4. Reseda odorata Linnaeus, Amoen. Acad. 3: 51. 1756.
Fragrant or garden or sweet mignonette, mignonette-odorante Fragrant or garden or sweet mignonette, mignonette-odorante
Plants annual 25-60(-80) cm, glabrous or puberulent. Stems erect or ascendent, branched. Leaves: blade spatulate to obovate, 3-5(-7) × 1-2 cm, margins entire or ternately lobed (distal cauline lobes 1-3 pairs). Racemes (3-)5-20 cm; bracts persistent, lanceolate-attenuate, 2-3 mm. Pedicels 4-6 mm (7-16 mm in fruit). Flowers (very fragrant); sepals persistent, 6, reflexed in fruit, narrowly elliptic to spatulate, 2.5-4.5(-6.5) mm; petals 6, white or light yellow, 2.5-4.5 mm, clawed, adaxial ones trisect, lateral lobes deeply laciniate; stamens 20-25; filaments deciduous, 2-3 mm, usually papillose; intrastaminal nectary-discs puberulous to velutinous; anthers 1.5-2 mm; placenta entire. Capsules deflexed or pendent, 3-carpelled, broadly cylindric to subglobose, 5-9 × 4-6 mm, apically 3-toothed, walls glabrous, ribs minutely scabrid. Seeds 1.5-1.8(-2.2) mm, dull, undulate-rugose. 2n = 12.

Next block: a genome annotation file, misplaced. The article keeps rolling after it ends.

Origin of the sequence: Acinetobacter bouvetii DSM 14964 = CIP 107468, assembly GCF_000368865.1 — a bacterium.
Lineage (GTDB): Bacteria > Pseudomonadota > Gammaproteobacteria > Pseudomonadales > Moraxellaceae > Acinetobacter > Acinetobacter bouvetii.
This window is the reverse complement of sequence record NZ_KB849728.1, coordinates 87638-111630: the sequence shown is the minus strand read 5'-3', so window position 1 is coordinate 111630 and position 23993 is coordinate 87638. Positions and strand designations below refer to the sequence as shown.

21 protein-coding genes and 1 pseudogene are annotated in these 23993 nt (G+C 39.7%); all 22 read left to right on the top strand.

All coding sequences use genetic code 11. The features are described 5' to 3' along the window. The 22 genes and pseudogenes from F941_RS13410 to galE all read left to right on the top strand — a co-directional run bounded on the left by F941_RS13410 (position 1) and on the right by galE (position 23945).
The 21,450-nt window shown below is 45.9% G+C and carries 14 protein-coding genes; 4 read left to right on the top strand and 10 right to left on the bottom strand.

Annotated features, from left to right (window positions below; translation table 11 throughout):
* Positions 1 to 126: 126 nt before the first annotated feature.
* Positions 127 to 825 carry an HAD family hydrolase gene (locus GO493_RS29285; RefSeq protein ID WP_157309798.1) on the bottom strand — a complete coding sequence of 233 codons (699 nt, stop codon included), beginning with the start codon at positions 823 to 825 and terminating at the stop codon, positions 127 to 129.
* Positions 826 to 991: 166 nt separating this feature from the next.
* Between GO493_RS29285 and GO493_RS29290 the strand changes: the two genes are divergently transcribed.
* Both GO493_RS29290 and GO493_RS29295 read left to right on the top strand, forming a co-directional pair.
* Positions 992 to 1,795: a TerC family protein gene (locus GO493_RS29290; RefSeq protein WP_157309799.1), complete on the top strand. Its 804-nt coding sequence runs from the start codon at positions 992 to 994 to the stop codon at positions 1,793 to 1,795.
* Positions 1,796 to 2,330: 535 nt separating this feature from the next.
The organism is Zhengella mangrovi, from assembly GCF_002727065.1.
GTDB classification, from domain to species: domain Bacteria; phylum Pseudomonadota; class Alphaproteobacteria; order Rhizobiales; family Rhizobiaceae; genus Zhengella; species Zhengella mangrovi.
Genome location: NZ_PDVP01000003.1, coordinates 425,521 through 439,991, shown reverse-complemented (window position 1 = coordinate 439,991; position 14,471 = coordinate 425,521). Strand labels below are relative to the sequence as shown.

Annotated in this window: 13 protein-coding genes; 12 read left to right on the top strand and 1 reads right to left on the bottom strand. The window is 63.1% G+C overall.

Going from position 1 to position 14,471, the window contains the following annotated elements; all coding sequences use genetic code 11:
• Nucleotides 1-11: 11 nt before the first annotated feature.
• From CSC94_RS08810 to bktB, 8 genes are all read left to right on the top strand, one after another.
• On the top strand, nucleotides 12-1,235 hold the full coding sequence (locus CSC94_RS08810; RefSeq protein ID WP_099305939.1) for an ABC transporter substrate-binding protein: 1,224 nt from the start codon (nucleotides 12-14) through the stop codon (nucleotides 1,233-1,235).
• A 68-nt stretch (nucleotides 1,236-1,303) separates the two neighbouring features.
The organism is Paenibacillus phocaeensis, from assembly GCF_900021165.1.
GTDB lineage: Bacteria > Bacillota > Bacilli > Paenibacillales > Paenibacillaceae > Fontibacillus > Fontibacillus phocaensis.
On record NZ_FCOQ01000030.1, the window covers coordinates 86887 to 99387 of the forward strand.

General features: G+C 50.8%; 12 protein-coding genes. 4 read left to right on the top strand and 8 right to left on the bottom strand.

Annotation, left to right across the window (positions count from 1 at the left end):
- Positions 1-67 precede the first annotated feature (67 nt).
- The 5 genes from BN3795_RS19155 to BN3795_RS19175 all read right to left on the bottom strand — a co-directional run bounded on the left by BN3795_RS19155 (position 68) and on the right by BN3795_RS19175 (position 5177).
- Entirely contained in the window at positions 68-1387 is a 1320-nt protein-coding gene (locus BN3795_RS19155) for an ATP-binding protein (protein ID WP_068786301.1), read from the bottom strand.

Flowering (Feb-)Jun-Oct. Disturbed soils; 0-100 m; introduced; B.C.; Calif., Conn., Maine, Mass., N.J., N.Y., N.C., Pa., S.C., Vt., Wis.; n Africa.
Reseda odorata is known primarily as cultivated plants, probably of artificial hybrid origin (S. Martín-Bravo et al. 2007). Probably originating in the southeastern Mediterranean basin (M. S. Abdallah and H. C. D. de Wit 1978), it has been grown in gardens for centuries for its fragrant flowers. The perfume industry has used the essence of the flowers. Now subcosmopolitan, R. odorata escapes from cultivation occasionally but is rarely found naturalized. It is far less common in the flora area than the other species of the genus.